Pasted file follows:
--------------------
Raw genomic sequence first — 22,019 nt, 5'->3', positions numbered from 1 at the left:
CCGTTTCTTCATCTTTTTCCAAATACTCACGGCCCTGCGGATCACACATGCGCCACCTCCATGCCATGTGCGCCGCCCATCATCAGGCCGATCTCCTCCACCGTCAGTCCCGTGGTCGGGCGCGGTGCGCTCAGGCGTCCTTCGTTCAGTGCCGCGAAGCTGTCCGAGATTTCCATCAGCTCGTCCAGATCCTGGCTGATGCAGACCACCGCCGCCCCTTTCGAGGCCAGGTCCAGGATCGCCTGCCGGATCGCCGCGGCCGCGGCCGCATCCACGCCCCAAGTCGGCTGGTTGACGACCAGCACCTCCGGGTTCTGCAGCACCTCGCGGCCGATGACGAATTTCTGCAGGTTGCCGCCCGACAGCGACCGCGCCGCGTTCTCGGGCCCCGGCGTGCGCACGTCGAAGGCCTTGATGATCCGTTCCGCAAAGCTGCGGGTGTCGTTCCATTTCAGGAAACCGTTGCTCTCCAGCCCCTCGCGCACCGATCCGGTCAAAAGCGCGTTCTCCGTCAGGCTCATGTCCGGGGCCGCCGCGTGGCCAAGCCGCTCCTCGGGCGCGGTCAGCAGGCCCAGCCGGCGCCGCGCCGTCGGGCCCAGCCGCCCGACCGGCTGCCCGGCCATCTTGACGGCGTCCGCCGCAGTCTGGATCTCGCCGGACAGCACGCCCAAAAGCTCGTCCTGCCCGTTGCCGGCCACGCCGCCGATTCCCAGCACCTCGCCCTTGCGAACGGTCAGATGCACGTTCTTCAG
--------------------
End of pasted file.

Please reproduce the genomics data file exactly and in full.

Raw genomic sequence first — 22,019 nt, 5'->3', positions numbered from 1 at the left:
CCGTTTCTTCATCTTTTTCCAAATACTCACGGCCCTGCGGATCACACATGCGCCACCTCCATGCCATGTGCGCCGCCCATCATCAGGCCGATCTCCTCCACCGTCAGTCCCGTGGTCGGGCGCGGTGCGCTCAGGCGTCCTTCGTTCAGTGCCGCGAAGCTGTCCGAGATTTCCATCAGCTCGTCCAGATCCTGGCTGATGCAGACCACCGCCGCCCCTTTCGAGGCCAGGTCCAGGATCGCCTGCCGGATCGCCGCGGCCGCGGCCGCATCCACGCCCCAAGTCGGCTGGTTGACGACCAGCACCTCCGGGTTCTGCAGCACCTCGCGGCCGATGACGAATTTCTGCAGGTTGCCGCCCGACAGCGACCGCGCCGCGTTCTCGGGCCCCGGCGTGCGCACGTCGAAGGCCTTGATGATCCGTTCCGCAAAGCTGCGGGTGTCGTTCCATTTCAGGAAACCGTTGCTCTCCAGCCCCTCGCGCACCGATCCGGTCAAAAGCGCGTTCTCCGTCAGGCTCATGTCCGGGGCCGCCGCGTGGCCAAGCCGCTCCTCGGGCGCGGTCAGCAGGCCCAGCCGGCGCCGCGCCGTCGGGCCCAGCCGCCCGACCGGCTGCCCGGCCATCTTGACGGCGTCCGCCGCAGTCTGGATCTCGCCGGACAGCACGCCCAAAAGCTCGTCCTGCCCGTTGCCGGCCACGCCGCCGATTCCCAGCACCTCGCCCTTGCGAACGGTCAGATGCACGTTCTTCAG